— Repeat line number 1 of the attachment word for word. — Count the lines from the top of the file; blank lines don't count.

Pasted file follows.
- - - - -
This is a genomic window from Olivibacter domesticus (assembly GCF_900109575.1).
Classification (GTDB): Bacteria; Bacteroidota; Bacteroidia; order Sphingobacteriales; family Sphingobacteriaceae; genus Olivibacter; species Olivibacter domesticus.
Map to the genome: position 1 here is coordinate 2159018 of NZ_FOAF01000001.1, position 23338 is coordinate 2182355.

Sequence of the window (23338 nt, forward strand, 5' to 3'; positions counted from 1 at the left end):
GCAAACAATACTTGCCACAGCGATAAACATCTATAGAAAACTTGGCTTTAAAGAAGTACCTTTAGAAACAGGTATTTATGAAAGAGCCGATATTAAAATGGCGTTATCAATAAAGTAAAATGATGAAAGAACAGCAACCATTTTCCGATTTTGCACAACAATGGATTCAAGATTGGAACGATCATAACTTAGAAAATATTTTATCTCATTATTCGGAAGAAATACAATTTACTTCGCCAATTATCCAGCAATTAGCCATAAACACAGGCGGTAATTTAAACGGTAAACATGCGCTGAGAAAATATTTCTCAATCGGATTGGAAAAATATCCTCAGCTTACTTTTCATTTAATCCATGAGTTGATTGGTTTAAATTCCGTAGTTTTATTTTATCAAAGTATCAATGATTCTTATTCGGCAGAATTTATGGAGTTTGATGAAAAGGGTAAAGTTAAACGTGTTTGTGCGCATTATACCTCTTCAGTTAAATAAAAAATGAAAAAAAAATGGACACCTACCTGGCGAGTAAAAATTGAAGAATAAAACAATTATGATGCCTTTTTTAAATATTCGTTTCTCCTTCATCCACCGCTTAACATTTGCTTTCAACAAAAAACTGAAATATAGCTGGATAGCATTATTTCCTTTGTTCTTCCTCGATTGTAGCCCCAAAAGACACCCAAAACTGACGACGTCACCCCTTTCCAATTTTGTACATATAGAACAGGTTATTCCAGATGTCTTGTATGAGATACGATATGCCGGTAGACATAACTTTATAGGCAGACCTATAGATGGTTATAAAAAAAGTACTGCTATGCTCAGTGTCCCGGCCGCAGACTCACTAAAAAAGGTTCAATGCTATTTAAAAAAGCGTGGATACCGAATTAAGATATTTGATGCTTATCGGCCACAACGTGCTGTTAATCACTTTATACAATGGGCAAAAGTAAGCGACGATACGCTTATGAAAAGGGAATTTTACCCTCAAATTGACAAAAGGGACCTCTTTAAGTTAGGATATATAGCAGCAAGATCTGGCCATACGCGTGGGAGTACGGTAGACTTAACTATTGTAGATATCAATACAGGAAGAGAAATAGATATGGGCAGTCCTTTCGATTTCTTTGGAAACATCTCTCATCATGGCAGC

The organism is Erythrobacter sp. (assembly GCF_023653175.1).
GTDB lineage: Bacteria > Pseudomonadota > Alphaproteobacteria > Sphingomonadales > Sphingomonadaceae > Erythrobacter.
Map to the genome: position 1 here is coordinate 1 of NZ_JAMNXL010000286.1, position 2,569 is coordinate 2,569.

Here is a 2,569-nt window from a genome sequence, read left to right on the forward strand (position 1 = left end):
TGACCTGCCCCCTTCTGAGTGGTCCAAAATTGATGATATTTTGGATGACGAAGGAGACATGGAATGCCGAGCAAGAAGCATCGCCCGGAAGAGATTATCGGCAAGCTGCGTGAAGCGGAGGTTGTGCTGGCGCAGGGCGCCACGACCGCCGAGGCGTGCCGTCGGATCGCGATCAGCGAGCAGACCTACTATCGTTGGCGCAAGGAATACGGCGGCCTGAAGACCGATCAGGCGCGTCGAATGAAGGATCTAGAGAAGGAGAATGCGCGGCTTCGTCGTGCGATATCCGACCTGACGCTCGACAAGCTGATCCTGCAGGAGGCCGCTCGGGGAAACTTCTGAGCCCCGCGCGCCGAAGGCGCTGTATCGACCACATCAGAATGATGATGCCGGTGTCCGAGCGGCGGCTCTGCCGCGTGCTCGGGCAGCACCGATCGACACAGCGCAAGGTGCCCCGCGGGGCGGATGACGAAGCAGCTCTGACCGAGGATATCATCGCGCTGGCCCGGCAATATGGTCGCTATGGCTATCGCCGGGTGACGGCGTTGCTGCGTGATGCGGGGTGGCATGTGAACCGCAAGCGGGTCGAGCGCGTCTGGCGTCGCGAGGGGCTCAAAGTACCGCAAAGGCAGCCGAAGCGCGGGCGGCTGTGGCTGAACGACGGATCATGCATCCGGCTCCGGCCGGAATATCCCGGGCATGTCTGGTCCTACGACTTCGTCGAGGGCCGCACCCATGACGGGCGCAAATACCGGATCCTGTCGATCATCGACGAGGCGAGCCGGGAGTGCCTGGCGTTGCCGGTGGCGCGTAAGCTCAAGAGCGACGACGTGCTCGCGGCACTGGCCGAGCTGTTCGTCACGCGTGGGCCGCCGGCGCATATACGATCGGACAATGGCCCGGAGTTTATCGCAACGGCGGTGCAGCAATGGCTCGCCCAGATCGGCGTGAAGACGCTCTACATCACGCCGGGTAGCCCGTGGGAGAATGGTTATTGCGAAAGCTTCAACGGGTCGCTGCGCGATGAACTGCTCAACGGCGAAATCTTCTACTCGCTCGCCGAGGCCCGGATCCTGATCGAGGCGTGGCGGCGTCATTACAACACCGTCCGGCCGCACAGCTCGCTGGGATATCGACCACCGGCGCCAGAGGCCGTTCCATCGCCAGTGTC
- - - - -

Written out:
This is a genomic window from Olivibacter domesticus (assembly GCF_900109575.1).